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A Clockwork Miracle

Tuesday, June 14, 2011

In 1562, King Philip II needed a miracle. So he commissioned one from a highly-skilled clockmaker. In this short, a king's deal with God leads to an intricate mechanical creation, and Jad heads to the Smithsonian to investigate. 

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Dogs Gone Wild

Tuesday, May 17, 2011

In this short, a family dog disappears into the woods...and the mystery of what happened to him raises a big question about what it means to be wild.

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Cosmic Habituation

Tuesday, May 03, 2011

In this short, Jonathan Schooler tells us about a discovery that launched his career and led to a puzzle that has haunted him ever since.

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Comments [104]

Radiolab Video: Symmetry

Monday, April 18, 2011

Is the world full of deep symmetries and ordered pairs? Or do we live in a lopsided universe? This striking video by Everynone plays with our yearning for balance, and reveals how beautiful imperfect matches can be. The video was inspired by our episode Desperately Seeking Symmetry.

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In the Running

Tuesday, April 05, 2011

Diane Van Deren is one of the best ultra-runners in the world, and it all started with a seizure. In this short, Diane tells us how her disability gave rise to an extraordinary ability.

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Pass the Science

Tuesday, March 22, 2011

Richard Holmes went to Cambridge University intending to study the lives of poets. Until a dueling mathematician, and a dinner conversation composed entirely of gestures, changed his mind.

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A Flock of Two

Tuesday, February 22, 2011

In today's short, we get to know a man who struggles, and mostly fails, to contain his violent outbursts...until he meets a bird who can keep him in check.

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Comments [52]

Radiolab Presents: The Loneliness of the Goalkeeper

Tuesday, February 08, 2011

This week on the podcast, football! No, it's not a Super Bowl recap. Jad and Robert present a piece from across the pond--a piece about soccer they fell in love with when they heard it at the Third Coast festival in Chicago.

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Comments [46]

The Universe Knows My Name

Tuesday, January 11, 2011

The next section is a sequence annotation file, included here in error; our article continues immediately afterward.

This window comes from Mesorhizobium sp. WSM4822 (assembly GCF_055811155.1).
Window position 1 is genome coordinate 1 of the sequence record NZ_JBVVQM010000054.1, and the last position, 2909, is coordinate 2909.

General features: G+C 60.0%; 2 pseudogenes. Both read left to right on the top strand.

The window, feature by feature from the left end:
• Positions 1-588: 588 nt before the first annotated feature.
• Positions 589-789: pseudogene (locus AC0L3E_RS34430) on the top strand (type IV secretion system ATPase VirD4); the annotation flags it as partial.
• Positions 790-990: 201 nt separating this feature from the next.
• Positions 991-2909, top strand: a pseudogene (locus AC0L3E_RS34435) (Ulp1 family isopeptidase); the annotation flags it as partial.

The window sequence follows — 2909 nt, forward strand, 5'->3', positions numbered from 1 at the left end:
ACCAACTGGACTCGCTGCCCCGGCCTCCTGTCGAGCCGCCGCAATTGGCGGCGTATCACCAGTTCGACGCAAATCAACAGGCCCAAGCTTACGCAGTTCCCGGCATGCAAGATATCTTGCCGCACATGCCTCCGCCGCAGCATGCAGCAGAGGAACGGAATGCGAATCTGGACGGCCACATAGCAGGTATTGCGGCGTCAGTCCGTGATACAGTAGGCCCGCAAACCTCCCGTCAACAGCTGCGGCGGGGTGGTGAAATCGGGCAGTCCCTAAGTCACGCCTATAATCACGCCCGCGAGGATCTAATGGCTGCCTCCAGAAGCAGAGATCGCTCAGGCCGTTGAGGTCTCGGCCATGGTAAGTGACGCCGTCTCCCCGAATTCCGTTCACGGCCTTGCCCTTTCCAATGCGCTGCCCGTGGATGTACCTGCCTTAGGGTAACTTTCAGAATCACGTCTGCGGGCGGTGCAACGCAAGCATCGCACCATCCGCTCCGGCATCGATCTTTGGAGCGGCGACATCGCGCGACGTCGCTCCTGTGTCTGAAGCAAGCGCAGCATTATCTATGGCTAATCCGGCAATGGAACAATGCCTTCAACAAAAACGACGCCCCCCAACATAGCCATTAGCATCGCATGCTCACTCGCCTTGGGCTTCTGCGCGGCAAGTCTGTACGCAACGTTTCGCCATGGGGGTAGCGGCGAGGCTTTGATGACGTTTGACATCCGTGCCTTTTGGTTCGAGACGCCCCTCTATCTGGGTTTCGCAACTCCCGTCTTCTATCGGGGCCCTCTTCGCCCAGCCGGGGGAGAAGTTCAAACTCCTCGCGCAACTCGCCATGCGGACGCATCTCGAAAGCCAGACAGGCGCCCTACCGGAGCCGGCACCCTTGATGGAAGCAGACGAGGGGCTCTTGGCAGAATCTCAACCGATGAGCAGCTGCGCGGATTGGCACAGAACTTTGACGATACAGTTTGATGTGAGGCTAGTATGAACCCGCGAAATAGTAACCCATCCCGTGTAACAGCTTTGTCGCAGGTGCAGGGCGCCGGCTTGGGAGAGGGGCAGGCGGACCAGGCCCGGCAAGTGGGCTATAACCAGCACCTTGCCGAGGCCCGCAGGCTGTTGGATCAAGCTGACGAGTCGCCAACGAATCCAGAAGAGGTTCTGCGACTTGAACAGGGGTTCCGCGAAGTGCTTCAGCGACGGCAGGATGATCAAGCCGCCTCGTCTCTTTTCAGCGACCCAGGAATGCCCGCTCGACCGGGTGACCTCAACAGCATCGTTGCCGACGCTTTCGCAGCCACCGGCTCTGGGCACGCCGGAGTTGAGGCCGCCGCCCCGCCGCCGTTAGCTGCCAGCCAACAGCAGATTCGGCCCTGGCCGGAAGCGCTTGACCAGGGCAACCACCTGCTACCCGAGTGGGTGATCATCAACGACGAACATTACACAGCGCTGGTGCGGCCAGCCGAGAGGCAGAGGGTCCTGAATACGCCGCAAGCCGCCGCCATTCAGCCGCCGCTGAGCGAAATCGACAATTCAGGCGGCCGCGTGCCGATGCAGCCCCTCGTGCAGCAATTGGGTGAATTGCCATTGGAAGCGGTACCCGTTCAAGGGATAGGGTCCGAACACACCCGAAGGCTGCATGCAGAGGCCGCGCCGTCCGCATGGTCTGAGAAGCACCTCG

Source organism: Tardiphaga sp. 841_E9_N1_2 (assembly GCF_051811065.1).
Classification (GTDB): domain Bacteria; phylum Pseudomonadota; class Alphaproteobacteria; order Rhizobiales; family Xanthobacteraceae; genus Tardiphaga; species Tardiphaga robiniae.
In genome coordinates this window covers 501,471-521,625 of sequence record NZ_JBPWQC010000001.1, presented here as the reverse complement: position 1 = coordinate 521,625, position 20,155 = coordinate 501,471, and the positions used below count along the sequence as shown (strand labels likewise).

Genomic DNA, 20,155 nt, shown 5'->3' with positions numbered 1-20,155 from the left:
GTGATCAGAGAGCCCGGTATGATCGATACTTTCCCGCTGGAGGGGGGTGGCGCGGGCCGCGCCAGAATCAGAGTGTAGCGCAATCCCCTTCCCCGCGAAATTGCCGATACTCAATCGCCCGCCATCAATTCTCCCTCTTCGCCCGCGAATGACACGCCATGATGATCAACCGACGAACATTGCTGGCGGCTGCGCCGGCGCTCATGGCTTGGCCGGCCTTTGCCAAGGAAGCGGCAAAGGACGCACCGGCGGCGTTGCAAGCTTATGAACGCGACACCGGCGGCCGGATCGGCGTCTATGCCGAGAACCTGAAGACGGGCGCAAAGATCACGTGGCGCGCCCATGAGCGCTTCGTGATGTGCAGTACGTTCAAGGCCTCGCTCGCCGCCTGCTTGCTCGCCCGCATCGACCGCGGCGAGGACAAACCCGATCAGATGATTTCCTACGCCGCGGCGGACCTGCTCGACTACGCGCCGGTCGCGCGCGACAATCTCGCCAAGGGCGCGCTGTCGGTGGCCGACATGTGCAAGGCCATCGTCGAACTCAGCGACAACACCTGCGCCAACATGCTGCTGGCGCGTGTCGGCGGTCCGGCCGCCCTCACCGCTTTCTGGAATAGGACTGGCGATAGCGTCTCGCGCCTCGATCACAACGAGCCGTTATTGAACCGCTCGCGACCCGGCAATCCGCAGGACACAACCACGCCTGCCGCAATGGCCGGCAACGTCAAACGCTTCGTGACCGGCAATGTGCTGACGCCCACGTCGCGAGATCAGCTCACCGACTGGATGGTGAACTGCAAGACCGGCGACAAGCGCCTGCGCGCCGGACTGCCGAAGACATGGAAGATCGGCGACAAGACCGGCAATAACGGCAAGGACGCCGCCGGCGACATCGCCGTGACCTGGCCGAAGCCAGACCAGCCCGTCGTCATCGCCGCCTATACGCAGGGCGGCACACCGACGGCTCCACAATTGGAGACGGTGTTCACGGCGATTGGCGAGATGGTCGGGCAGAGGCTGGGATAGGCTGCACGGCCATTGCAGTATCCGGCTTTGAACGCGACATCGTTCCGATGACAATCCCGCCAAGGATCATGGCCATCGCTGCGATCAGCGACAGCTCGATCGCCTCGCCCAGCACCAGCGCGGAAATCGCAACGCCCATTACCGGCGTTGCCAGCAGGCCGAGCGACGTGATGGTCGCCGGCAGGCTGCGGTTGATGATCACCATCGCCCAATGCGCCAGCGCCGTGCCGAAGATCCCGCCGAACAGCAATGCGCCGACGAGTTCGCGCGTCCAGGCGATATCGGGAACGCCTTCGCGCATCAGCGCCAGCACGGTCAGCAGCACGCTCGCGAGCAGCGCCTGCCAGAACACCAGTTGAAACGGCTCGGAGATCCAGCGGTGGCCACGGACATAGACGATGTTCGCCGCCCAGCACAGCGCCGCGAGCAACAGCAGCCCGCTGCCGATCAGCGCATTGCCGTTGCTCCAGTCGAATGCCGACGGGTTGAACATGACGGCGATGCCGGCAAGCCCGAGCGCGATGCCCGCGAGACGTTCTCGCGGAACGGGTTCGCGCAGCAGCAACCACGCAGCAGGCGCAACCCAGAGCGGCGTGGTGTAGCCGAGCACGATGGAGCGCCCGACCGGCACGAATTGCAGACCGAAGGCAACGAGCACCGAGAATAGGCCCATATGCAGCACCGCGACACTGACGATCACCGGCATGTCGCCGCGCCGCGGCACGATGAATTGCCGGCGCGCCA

In this new short, we explore luck and fate, both good and bad, with an author and a cartoon character.

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Blood Buddies

Tuesday, December 28, 2010

In this new short, a tree full of blood-sucking bats lends a startling twist to our understanding of altruism and natural selection.

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Gravitational Anarchy

Monday, November 29, 2010

A mysterious case of the topsy turvies and a return to the question of what felines feel when they fall.

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What Does Technology Want?

Tuesday, November 16, 2010

Are new ideas and new inventions inevitable? Are they driven by us or by a larger force of nature?

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Wild Talk

Monday, October 18, 2010

In today's podcast, we get a tantalizing taste of words in the wild, from the jungles to the prairie.

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The Walls of Jericho

Monday, October 04, 2010

In this podcast, Jad and Robert throw some physics at a bible story. We find out just how many trumpeters you'd actually need to blow down the walls of Jericho.

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Comments [104]

Voices in Your Head

Tuesday, September 07, 2010

In this podcast, Jad talks to Charles Fernyhough about the connection between thought and the voice in your head. How did it get there? And what's happening when people hear someone else's voice in their head?

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Bonus Video: Words

Monday, August 09, 2010

Words have the power to shape the way we think and feel. In this stunning video (made to accompany our Words episode), filmmakers Will Hoffman and Daniel Mercadante bandy visual wordplay into a moving exploration of the power of language.

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Secrets of Success

Monday, July 26, 2010

Robert and Malcolm Gladwell duke it out over questions of luck, talent, passion, and success.

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The Luckiest Lobster

Monday, July 12, 2010

An unlikely escape story begins in a supermarket, and ends in a boat off the coast of Maine.

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Strangers in the Mirror

Tuesday, June 15, 2010

Oliver Sacks, the famous neuroscientist and author, can't recognize faces. Neither can Chuck Close--the great artist known for his enormous paintings of ... that's right, faces.

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Comments [60]

Vanishing Words

Wednesday, May 05, 2010

When scientists treat words like data, clues to the real-life mysteries of human aging are found in the writings of Agatha Christie and 678 nuns.

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Comments [35]